Platelet Concentrates – Comparable in Quality and Stability
01 / 2020
Blood platelet concentrates are indispensable in transfusion medicine, especially in the treatment of cancer diseases and serious bleeding events. In Germany, they are produced as single concentrates by means of apheresis or from multiple whole-blood donations. Researchers of the Paul-Ehrlich-Institut (PEI) have now studied both concentrate types in the laboratory and have demonstrated that their parameters are comparable with regard to function and stability. Thus, platelet concentrates of high quality are available in Germany, independently of their manufacturing procedure. Transfusion Medicine and Hemotherapy reports on the results in its online version of 10.01.2020.
Platelets play a key role in the coagulation of blood and are thus unique and indispensable as medicines in transfusion medicine.
With up to five days, the stability of these products is short, which is why the provision of platelet concentrates in sufficient quality and high quantity presents a major challenge for blood donation centres.
In Germany, platelet concentrates are produced by means of two different manufacturing procedures:
- By means of the so-called platelet apheresis, during which the concentrate is produced by a machine from a single donation. During this process, the platelets are removed from the donor’s blood, and the remaining blood is re-infused into the donor’s bloodstream.
- By production from multiple wholeblood donations. This procedure involves isolation of platelets from individual donations and subsequent pooling into a concentrate.
In Germany, both apheresis platelet concentrates and pool platelet concentrates are authorised for transfusion. Professional circles are discussing in detail to what extent both types of concentrates can be considered as equivalent with regard to their quality and functionality.
Scientists from Dr Ursula Salge-Bartels’s team of Division Haematology/Transfusion Medicine at the Paul-Ehrlich-Institut (PEI) have devoted themselves to the quality and stability of platelet concentrates supported by the Federal German Ministry of Health (BMG), and, in an extensive study, they have compared the in vitro functionality of both concentrate types.
In this study, the researchers examined platelet concentrates at different points of time after their production, and recorded innovative in vitro functional and stability parameters. They studied the morphology of the platelets by means of transmission electron microscopy. Previous studies reported on the effects of shear forces on the activation of platelets. These partly lead to a loss in the reactivity, which is a physiologically essential function of the platelets for the coagulation course. To what extent the manufacturing procedure plays a role for possible losses in the function of thrombocytes remains as yet to be examined. For this reason, the PEI research team established a suitable test system to compare the effects of shear forces, such as those that can occur in the human capillary system, for platelets which were produced from both manufacturing procedures.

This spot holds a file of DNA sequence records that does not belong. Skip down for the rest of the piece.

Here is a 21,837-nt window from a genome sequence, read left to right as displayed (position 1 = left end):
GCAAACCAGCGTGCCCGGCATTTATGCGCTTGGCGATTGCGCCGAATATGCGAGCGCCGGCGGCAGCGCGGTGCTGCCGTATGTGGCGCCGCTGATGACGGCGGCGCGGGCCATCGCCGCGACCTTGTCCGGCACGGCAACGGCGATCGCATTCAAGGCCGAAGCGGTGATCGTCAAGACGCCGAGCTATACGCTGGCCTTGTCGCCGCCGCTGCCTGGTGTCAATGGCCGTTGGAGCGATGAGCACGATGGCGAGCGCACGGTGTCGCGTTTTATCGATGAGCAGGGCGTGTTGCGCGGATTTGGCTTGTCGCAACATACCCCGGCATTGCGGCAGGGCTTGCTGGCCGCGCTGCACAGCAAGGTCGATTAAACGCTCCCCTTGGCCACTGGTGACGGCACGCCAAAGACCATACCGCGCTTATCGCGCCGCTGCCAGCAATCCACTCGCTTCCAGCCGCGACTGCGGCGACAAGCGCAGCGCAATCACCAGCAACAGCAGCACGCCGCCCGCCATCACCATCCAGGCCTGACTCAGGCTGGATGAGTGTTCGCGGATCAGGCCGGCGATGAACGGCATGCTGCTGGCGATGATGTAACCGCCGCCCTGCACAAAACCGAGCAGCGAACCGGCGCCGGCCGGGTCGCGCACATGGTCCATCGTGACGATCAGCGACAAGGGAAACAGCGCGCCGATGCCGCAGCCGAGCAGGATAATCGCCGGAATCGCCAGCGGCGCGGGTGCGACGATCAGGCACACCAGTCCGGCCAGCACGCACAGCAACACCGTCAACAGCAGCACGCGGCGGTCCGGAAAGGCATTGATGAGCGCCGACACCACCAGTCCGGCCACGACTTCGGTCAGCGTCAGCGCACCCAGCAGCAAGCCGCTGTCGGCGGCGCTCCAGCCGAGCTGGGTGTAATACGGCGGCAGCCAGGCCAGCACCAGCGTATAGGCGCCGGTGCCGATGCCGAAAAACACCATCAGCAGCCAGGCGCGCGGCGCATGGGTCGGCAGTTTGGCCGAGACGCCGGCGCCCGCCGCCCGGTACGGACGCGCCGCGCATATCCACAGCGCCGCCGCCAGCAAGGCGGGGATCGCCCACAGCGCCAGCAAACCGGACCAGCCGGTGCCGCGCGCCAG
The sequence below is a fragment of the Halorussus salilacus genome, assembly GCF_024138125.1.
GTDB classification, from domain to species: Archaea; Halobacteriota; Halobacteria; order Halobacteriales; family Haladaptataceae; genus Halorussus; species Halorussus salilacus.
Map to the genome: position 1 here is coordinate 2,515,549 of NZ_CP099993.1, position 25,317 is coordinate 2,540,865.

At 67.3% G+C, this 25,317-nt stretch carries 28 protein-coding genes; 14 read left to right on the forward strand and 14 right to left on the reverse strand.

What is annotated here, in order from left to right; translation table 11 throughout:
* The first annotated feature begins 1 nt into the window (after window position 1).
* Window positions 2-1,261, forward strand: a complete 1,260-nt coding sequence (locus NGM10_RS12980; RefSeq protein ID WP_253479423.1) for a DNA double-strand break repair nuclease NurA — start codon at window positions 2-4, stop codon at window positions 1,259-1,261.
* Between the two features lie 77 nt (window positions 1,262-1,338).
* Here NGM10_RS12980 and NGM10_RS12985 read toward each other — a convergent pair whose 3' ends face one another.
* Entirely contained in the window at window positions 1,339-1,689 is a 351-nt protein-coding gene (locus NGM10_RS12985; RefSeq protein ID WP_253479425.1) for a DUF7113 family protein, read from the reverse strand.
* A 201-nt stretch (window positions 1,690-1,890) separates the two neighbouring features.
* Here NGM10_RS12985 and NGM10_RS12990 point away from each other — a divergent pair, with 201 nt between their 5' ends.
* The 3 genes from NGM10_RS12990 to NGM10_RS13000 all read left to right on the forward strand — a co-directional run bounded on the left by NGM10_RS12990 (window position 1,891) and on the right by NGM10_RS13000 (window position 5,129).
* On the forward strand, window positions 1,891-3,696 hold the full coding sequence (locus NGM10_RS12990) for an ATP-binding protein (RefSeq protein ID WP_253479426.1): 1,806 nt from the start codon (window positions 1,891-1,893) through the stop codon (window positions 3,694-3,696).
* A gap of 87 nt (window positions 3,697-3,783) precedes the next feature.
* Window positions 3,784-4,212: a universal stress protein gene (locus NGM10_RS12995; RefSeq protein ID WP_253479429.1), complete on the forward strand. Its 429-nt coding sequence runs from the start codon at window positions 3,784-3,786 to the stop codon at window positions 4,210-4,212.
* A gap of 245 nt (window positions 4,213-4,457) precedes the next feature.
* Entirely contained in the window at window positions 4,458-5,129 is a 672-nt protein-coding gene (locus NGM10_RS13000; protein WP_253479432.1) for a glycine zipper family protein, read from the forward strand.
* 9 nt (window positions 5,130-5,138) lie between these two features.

By means of the comprehensive spectrum of analytic methods, the researchers established that the morphology as well as the in vitro function and stability parameters were comparable for the platelets studied. This points to the fact that platelet concentrates of high quality are available in Germany, independently from the manufacturing procedure.
However, some platelet concentrates showed a high variability in some parameters, no matter whether the products concerned were pool or apheresis concentrates.
"We intend to conduct further studies to clarify the reasons for the variability observed in individual products," explained Dr Salge-Bartels. What is also of note is whether other innovative manufacturing procedures will result in platelet concentrates which show comparable in vitro functional and stability parameters.